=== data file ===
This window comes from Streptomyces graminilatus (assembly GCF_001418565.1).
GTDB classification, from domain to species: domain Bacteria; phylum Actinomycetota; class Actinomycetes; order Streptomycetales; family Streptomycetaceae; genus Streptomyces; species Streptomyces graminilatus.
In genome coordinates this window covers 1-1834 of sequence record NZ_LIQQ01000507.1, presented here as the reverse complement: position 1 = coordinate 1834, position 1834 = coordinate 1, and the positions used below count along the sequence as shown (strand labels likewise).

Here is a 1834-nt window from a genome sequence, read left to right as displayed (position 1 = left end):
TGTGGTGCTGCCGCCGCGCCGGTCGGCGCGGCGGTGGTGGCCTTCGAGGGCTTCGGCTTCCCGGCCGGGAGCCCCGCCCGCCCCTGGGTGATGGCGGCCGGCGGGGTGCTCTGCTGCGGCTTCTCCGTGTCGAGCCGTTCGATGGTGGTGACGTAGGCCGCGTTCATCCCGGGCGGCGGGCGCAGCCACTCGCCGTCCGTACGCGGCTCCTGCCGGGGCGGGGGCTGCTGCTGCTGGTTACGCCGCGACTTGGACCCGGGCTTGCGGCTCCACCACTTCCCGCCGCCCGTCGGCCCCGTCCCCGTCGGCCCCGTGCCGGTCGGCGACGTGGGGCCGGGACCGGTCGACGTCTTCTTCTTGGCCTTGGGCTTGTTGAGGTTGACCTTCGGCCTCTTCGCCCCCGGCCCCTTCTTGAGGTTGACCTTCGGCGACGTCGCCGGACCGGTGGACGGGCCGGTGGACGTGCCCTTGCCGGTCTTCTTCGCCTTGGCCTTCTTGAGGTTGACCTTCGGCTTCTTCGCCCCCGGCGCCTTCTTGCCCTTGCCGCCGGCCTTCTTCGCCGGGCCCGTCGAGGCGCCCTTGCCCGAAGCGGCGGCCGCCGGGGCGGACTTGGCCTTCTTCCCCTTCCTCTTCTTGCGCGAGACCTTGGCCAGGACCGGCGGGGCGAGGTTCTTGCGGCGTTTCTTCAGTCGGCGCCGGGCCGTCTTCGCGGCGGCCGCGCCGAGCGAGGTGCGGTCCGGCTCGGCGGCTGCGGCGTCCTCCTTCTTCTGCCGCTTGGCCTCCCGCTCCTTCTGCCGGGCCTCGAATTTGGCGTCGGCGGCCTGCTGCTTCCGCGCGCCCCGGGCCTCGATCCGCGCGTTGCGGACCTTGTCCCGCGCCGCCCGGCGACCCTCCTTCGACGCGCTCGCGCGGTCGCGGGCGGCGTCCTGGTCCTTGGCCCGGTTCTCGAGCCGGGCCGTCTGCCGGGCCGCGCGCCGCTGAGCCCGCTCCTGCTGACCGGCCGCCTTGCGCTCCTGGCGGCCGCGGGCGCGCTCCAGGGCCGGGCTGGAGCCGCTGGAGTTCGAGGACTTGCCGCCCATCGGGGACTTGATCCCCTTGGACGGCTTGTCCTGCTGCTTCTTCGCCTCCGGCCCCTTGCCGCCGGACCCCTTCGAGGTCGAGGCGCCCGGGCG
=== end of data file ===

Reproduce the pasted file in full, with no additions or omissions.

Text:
This window comes from Streptomyces graminilatus (assembly GCF_001418565.1).
GTDB classification, from domain to species: domain Bacteria; phylum Actinomycetota; class Actinomycetes; order Streptomycetales; family Streptomycetaceae; genus Streptomyces; species Streptomyces graminilatus.
In genome coordinates this window covers 1-1834 of sequence record NZ_LIQQ01000507.1, presented here as the reverse complement: position 1 = coordinate 1834, position 1834 = coordinate 1, and the positions used below count along the sequence as shown (strand labels likewise).

Here is a 1834-nt window from a genome sequence, read left to right as displayed (position 1 = left end):
TGTGGTGCTGCCGCCGCGCCGGTCGGCGCGGCGGTGGTGGCCTTCGAGGGCTTCGGCTTCCCGGCCGGGAGCCCCGCCCGCCCCTGGGTGATGGCGGCCGGCGGGGTGCTCTGCTGCGGCTTCTCCGTGTCGAGCCGTTCGATGGTGGTGACGTAGGCCGCGTTCATCCCGGGCGGCGGGCGCAGCCACTCGCCGTCCGTACGCGGCTCCTGCCGGGGCGGGGGCTGCTGCTGCTGGTTACGCCGCGACTTGGACCCGGGCTTGCGGCTCCACCACTTCCCGCCGCCCGTCGGCCCCGTCCCCGTCGGCCCCGTGCCGGTCGGCGACGTGGGGCCGGGACCGGTCGACGTCTTCTTCTTGGCCTTGGGCTTGTTGAGGTTGACCTTCGGCCTCTTCGCCCCCGGCCCCTTCTTGAGGTTGACCTTCGGCGACGTCGCCGGACCGGTGGACGGGCCGGTGGACGTGCCCTTGCCGGTCTTCTTCGCCTTGGCCTTCTTGAGGTTGACCTTCGGCTTCTTCGCCCCCGGCGCCTTCTTGCCCTTGCCGCCGGCCTTCTTCGCCGGGCCCGTCGAGGCGCCCTTGCCCGAAGCGGCGGCCGCCGGGGCGGACTTGGCCTTCTTCCCCTTCCTCTTCTTGCGCGAGACCTTGGCCAGGACCGGCGGGGCGAGGTTCTTGCGGCGTTTCTTCAGTCGGCGCCGGGCCGTCTTCGCGGCGGCCGCGCCGAGCGAGGTGCGGTCCGGCTCGGCGGCTGCGGCGTCCTCCTTCTTCTGCCGCTTGGCCTCCCGCTCCTTCTGCCGGGCCTCGAATTTGGCGTCGGCGGCCTGCTGCTTCCGCGCGCCCCGGGCCTCGATCCGCGCGTTGCGGACCTTGTCCCGCGCCGCCCGGCGACCCTCCTTCGACGCGCTCGCGCGGTCGCGGGCGGCGTCCTGGTCCTTGGCCCGGTTCTCGAGCCGGGCCGTCTGCCGGGCCGCGCGCCGCTGAGCCCGCTCCTGCTGACCGGCCGCCTTGCGCTCCTGGCGGCCGCGGGCGCGCTCCAGGGCCGGGCTGGAGCCGCTGGAGTTCGAGGACTTGCCGCCCATCGGGGACTTGATCCCCTTGGACGGCTTGTCCTGCTGCTTCTTCGCCTCCGGCCCCTTGCCGCCGGACCCCTTCGAGGTCGAGGCGCCCGGGCG